Investigators piecing together tainted IV puzzle after deaths in Alabama hospitals
Al.com reports that samples gathered from Meds IV have tested positive for Serratio marcescens, the bacteria suspected in the deaths. One interesting find is that while both adults and babies received the TPN IV, only the adults became ill or died.
Williamson said they're looking at other clues, too. For example, seven newborns received the supplements at those hospitals in March, along with 41 adults. While 17 of those 41 adults got sick, none of the babies did. Now investigators are looking at what's different about the compounding process for babies vs. adults -- he wouldn't provide the details -- figuring the answer may lie there.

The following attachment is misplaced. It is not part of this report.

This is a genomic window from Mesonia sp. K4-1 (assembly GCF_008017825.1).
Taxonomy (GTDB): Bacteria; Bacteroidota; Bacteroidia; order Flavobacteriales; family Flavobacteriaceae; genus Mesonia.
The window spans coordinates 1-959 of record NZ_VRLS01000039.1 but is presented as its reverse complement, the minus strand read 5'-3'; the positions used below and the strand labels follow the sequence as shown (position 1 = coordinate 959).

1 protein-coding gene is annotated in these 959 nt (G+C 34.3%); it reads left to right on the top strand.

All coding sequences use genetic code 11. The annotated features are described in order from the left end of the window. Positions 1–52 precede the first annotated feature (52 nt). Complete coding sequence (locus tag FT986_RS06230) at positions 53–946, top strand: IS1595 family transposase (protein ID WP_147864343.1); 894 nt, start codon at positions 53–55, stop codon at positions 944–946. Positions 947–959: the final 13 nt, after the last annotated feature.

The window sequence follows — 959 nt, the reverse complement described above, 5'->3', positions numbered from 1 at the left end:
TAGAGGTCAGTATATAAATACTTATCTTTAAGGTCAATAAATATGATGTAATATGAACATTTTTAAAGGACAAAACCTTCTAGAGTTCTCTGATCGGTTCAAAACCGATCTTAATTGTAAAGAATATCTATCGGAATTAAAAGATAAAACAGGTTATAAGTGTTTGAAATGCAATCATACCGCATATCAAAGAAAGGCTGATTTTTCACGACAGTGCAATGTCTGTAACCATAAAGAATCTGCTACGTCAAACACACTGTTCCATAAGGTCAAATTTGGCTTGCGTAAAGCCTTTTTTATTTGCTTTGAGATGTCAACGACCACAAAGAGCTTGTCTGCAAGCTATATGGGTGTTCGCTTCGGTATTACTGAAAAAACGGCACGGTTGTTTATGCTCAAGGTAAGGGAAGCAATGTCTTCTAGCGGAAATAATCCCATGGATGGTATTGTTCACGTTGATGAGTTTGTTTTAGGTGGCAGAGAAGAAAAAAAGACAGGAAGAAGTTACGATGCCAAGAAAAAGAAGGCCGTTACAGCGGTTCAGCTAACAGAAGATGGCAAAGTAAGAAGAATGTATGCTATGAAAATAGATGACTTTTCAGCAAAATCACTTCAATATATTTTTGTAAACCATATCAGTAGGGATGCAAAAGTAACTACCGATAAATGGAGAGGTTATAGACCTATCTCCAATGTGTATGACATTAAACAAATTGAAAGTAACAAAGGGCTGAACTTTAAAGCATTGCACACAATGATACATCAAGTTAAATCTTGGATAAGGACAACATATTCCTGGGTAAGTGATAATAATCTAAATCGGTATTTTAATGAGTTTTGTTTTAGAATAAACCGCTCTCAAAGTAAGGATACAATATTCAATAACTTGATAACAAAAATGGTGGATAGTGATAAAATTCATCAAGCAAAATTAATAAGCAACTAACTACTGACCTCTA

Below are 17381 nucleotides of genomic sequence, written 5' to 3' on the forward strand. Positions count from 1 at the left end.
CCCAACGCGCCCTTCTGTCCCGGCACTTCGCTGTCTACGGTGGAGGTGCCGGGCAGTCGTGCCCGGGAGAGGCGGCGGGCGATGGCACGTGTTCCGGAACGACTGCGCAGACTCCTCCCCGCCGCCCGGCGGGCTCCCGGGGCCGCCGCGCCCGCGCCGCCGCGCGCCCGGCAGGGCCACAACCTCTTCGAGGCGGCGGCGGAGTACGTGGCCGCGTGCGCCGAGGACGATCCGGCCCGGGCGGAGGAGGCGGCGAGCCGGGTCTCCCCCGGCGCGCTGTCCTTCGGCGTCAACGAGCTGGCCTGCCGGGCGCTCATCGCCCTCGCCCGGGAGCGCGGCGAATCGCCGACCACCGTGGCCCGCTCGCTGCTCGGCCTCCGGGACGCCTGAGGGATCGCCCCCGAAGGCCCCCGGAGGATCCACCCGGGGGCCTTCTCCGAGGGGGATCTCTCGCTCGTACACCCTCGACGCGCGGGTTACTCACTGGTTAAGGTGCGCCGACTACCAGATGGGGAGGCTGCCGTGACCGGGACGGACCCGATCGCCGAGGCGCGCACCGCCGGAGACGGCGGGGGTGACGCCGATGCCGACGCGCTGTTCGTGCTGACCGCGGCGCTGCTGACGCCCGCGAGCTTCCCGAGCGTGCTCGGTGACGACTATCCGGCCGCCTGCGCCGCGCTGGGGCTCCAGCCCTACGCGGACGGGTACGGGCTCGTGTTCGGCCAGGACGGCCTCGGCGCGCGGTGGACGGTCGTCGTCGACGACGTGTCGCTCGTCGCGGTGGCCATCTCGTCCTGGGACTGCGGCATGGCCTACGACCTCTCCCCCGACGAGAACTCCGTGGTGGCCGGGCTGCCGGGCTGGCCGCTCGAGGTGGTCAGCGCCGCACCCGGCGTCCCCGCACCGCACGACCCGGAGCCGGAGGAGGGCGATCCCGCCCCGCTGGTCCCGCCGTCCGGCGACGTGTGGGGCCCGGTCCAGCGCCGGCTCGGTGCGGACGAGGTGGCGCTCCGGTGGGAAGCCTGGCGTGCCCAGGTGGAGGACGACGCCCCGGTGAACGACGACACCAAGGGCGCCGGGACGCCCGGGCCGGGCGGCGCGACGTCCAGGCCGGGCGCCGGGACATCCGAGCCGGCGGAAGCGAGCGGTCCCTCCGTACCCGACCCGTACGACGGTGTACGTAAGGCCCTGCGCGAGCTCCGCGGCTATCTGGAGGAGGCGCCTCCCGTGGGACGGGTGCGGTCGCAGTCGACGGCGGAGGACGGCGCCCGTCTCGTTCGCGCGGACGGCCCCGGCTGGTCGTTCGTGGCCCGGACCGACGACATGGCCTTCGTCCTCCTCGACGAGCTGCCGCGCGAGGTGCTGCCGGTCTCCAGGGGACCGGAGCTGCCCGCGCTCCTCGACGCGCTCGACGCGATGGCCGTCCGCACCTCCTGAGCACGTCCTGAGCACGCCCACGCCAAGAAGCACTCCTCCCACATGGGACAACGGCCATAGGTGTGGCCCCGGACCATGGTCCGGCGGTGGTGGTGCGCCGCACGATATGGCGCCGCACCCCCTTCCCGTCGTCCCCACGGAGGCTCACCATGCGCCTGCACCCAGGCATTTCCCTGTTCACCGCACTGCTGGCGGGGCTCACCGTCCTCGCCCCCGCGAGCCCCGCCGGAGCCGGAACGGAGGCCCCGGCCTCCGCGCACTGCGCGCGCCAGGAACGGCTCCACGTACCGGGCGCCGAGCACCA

Do babies and adults receive the exact same TPN IV? Or are they packaged or made differently? If it's the same exact product for both then the difference could just mean that babies' immune systems are able to fight off the bacteria better than adults.
Two lawsuits have been filed so far, and probably many more to follow.
Al.com mentions that the TPN mixture is made to order each day per patient, and because it's sensitive to light and heat it must be discarded if not used within 24 hours. In the past, most TPN solutions were produced in the hospitals but over time they began outsourcing it due to costs and efficiency. Question: was Meds IV stocking an inventory and not always throwing out expired supply after 24 hours?
The Alabama hospitals that are known to have received tainted Meds IV TPN include Baptist Princeton, Baptist Shelby, Baptist Prattville, Medical West, Cooper Green Mercy and Select Specialty Hospital in Birmingham.